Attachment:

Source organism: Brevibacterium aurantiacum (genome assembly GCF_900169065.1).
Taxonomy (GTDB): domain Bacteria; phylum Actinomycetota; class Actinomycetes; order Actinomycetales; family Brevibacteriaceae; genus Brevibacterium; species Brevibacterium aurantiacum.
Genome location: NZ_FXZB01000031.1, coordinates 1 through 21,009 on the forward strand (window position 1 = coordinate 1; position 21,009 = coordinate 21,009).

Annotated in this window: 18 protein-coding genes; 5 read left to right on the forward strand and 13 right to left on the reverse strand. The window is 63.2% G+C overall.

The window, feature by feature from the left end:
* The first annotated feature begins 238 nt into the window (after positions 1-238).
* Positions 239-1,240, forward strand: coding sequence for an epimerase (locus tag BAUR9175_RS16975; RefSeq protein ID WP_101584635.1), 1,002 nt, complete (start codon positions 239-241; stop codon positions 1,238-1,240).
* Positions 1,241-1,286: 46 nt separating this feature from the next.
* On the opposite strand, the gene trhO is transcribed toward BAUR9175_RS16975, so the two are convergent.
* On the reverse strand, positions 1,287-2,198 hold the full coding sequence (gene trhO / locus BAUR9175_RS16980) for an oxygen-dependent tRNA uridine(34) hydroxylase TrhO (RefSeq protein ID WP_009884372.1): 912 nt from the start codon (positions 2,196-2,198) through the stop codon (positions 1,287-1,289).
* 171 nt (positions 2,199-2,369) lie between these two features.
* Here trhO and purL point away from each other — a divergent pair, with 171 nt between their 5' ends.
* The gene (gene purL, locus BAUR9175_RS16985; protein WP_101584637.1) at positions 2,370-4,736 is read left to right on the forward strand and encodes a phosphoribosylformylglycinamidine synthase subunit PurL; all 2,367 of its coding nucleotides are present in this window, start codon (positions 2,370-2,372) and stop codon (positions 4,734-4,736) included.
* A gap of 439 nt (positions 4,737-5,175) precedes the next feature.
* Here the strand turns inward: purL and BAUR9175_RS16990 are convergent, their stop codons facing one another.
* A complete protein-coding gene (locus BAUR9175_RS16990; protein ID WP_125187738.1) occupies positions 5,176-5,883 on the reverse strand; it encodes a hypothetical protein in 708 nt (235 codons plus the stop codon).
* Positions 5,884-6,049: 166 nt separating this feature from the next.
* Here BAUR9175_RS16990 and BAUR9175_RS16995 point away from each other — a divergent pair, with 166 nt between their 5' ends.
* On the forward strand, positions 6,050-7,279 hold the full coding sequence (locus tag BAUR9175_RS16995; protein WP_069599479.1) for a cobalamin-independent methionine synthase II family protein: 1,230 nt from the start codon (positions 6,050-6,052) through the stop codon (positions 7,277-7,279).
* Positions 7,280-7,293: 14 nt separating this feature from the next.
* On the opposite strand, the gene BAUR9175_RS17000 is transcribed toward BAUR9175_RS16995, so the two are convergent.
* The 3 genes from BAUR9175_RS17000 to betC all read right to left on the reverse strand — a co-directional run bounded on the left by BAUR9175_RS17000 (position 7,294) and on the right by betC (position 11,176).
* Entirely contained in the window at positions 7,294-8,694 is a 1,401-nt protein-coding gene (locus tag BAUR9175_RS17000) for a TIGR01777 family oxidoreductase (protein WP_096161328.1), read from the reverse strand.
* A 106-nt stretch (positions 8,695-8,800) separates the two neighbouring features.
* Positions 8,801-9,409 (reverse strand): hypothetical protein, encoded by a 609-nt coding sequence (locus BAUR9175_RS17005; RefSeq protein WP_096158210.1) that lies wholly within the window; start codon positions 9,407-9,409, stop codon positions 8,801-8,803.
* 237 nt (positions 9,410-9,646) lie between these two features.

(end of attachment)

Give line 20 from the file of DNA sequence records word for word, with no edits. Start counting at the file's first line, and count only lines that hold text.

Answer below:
* Positions 7,280-7,293: 14 nt separating this feature from the next.